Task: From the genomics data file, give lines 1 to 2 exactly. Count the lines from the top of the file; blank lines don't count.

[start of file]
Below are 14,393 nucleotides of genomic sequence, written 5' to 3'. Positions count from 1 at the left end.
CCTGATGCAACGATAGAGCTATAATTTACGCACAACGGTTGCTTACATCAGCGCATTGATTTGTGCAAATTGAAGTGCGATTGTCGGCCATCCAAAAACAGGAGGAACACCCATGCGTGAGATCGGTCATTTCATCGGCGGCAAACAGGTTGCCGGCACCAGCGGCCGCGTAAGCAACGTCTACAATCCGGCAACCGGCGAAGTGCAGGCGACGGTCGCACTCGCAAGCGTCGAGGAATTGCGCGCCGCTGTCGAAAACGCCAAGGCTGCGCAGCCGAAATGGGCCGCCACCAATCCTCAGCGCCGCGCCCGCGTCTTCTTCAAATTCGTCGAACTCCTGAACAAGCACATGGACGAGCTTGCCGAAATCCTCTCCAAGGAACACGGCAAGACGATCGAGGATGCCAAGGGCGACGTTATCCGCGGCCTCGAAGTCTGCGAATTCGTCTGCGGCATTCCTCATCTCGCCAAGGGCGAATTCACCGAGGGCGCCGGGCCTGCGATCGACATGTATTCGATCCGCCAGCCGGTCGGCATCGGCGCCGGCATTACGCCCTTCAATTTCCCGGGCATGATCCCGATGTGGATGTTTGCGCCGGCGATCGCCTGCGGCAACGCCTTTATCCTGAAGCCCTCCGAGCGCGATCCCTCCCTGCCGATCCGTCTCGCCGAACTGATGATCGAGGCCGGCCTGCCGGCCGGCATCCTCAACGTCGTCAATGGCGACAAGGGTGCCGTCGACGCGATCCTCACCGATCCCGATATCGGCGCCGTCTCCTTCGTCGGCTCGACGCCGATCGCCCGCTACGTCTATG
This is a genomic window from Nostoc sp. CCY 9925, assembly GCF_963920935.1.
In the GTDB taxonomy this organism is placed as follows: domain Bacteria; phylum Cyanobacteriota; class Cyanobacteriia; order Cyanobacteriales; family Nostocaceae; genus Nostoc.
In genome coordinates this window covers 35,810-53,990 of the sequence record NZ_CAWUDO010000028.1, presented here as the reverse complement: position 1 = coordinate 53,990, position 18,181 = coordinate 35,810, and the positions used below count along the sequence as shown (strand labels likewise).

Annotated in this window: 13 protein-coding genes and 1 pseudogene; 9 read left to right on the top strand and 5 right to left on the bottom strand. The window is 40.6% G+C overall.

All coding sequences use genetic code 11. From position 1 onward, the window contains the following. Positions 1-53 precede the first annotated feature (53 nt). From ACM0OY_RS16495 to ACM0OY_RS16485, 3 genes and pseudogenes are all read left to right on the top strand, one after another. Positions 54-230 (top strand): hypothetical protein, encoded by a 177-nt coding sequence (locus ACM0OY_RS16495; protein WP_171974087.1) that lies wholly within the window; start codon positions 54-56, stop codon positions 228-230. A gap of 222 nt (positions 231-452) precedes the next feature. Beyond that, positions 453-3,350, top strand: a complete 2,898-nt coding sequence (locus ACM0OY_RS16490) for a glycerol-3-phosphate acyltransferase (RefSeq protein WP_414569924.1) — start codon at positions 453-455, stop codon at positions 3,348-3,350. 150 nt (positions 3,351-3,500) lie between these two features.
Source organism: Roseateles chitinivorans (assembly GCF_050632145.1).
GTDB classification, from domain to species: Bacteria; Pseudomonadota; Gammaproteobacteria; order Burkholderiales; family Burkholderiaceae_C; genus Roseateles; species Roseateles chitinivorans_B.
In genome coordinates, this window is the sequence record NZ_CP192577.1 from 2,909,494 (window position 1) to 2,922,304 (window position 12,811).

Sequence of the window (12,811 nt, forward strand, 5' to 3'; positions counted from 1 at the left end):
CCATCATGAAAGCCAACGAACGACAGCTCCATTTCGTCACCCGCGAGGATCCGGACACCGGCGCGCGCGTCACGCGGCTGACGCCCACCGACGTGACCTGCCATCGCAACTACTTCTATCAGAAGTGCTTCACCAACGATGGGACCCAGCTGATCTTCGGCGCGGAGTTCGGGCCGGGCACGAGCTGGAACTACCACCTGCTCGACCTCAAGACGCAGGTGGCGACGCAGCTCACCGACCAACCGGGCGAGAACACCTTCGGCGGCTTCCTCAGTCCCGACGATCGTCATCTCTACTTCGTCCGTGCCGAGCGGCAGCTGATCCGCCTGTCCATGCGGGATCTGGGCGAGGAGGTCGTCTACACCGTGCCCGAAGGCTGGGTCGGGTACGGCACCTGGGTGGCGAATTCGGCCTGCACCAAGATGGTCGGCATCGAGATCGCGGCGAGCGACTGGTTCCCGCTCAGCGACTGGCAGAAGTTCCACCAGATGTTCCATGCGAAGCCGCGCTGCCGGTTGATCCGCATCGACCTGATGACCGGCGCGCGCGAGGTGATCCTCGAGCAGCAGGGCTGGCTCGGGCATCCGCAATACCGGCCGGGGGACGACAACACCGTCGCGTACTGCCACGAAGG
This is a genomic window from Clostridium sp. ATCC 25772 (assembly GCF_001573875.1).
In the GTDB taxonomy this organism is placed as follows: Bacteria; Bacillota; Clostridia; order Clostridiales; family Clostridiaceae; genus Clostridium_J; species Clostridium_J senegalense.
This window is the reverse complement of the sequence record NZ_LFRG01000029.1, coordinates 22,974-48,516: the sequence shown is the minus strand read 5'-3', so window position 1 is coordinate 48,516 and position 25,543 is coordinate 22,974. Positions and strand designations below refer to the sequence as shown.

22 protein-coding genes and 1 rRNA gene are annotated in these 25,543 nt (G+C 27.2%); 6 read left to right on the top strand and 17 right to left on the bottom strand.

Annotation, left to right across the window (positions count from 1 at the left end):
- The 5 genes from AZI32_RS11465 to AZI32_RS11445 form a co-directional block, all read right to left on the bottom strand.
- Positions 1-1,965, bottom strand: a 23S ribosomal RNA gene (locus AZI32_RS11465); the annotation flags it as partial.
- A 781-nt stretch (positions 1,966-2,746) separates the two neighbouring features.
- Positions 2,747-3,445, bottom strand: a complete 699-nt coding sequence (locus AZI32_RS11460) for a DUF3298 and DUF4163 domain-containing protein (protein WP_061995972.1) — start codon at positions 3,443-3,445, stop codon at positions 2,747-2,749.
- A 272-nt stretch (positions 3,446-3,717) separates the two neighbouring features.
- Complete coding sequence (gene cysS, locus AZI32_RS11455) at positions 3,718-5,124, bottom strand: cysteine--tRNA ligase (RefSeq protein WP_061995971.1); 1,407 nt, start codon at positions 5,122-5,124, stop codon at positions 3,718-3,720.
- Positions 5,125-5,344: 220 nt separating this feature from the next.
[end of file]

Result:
Below are 14,393 nucleotides of genomic sequence, written 5' to 3'. Positions count from 1 at the left end.
CCTGATGCAACGATAGAGCTATAATTTACGCACAACGGTTGCTTACATCAGCGCATTGATTTGTGCAAATTGAAGTGCGATTGTCGGCCATCCAAAAACAGGAGGAACACCCATGCGTGAGATCGGTCATTTCATCGGCGGCAAACAGGTTGCCGGCACCAGCGGCCGCGTAAGCAACGTCTACAATCCGGCAACCGGCGAAGTGCAGGCGACGGTCGCACTCGCAAGCGTCGAGGAATTGCGCGCCGCTGTCGAAAACGCCAAGGCTGCGCAGCCGAAATGGGCCGCCACCAATCCTCAGCGCCGCGCCCGCGTCTTCTTCAAATTCGTCGAACTCCTGAACAAGCACATGGACGAGCTTGCCGAAATCCTCTCCAAGGAACACGGCAAGACGATCGAGGATGCCAAGGGCGACGTTATCCGCGGCCTCGAAGTCTGCGAATTCGTCTGCGGCATTCCTCATCTCGCCAAGGGCGAATTCACCGAGGGCGCCGGGCCTGCGATCGACATGTATTCGATCCGCCAGCCGGTCGGCATCGGCGCCGGCATTACGCCCTTCAATTTCCCGGGCATGATCCCGATGTGGATGTTTGCGCCGGCGATCGCCTGCGGCAACGCCTTTATCCTGAAGCCCTCCGAGCGCGATCCCTCCCTGCCGATCCGTCTCGCCGAACTGATGATCGAGGCCGGCCTGCCGGCCGGCATCCTCAACGTCGTCAATGGCGACAAGGGTGCCGTCGACGCGATCCTCACCGATCCCGATATCGGCGCCGTCTCCTTCGTCGGCTCGACGCCGATCGCCCGCTACGTCTATG